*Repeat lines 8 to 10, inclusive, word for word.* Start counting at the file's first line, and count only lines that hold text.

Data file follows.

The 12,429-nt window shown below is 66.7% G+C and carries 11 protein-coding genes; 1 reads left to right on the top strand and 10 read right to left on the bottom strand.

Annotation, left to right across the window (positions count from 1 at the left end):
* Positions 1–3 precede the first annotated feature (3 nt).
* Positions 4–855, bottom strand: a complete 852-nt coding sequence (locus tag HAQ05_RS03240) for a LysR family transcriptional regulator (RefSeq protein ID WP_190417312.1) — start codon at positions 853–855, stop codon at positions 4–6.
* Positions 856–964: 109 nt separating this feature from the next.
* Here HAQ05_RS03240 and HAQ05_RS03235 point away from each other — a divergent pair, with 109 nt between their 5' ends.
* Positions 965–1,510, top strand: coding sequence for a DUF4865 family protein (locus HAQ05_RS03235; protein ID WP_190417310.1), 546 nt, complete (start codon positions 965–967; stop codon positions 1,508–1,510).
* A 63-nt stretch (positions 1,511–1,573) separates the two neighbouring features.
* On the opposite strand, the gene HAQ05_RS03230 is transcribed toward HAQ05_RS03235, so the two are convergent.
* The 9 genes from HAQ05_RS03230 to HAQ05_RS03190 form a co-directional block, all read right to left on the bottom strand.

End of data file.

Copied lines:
* A 63-nt stretch (positions 1,511–1,573) separates the two neighbouring features.
* On the opposite strand, the gene HAQ05_RS03230 is transcribed toward HAQ05_RS03235, so the two are convergent.
* The 9 genes from HAQ05_RS03230 to HAQ05_RS03190 form a co-directional block, all read right to left on the bottom strand.